The South Carolina merchant-planter Henry Laurens often took a middle ground between radicals and conservatives during the American Revolution. In 1780, after serving as a delegate to the Continental Congress and as its president for a year, Laurens was dispatched to Europe and charged with negotiating a treaty in the Netherlands. Unfortunately, the British captured him en route and kept him imprisoned as a traitor for more than a year. Though designated in 1782 as one of the commissioners to make final peace with Britain, he was too ill on his release to play much of a role in arriving at that agreement.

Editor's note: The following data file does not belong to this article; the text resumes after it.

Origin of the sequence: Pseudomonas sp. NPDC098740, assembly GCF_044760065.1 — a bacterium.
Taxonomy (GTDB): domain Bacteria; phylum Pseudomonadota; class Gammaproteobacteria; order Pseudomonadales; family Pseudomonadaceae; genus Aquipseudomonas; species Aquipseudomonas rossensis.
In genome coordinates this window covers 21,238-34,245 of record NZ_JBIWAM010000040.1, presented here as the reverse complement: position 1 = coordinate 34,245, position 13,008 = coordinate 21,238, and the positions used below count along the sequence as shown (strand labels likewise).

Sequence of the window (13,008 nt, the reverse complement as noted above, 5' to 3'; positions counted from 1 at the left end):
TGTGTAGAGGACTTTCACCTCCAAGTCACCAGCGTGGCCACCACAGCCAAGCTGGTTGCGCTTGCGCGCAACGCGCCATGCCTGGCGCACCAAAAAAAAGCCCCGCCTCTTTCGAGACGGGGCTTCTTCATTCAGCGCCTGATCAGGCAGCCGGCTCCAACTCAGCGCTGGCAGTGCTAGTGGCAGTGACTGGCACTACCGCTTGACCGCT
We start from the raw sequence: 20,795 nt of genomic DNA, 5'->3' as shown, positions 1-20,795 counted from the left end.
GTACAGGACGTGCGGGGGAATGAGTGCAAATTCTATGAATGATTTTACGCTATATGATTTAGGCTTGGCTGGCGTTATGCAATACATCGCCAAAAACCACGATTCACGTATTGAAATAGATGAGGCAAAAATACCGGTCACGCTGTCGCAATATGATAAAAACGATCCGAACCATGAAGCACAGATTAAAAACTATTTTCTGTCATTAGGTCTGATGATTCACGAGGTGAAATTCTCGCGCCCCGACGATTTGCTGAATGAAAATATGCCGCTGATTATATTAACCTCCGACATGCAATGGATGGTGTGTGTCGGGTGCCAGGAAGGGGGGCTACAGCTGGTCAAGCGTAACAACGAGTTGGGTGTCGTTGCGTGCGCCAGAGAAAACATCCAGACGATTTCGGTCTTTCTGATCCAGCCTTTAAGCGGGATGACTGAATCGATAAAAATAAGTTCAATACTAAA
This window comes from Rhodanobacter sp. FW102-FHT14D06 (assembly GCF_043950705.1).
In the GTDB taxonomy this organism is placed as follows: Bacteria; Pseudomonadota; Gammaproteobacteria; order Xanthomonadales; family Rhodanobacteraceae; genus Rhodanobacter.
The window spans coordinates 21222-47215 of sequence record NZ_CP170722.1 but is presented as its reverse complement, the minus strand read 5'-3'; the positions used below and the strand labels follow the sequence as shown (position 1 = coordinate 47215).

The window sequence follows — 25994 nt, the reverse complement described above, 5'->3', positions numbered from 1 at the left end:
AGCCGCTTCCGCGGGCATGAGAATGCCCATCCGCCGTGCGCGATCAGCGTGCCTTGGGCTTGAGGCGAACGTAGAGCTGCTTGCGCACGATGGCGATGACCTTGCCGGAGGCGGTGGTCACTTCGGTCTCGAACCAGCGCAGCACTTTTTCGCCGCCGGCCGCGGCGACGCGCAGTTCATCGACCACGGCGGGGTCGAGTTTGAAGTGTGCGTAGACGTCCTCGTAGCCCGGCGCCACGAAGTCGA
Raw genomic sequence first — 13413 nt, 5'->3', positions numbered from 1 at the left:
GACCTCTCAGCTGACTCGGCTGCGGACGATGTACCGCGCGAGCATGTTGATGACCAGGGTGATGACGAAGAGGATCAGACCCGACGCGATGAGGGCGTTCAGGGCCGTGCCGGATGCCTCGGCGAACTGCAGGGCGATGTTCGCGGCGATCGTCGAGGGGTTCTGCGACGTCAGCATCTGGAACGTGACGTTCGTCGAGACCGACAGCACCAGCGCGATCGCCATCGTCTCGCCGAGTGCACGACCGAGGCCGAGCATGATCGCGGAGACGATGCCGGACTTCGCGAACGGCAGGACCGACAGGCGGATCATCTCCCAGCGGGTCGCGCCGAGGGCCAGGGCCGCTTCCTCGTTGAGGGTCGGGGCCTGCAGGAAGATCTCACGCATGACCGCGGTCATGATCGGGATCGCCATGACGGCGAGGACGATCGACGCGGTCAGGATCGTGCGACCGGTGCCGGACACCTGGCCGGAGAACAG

Painted in England shortly after Laurens won his parole, this likeness, by the expatriate American artist John Singleton Copley, eventually became the basis for an English mezzotint print. Placing his subject against an opulent backdrop typical of European portraiture of the day, Copley portrayed Laurens as "President of the American Congress," and the documents on the table refer to that body's ratification if its alliance with France in 1778.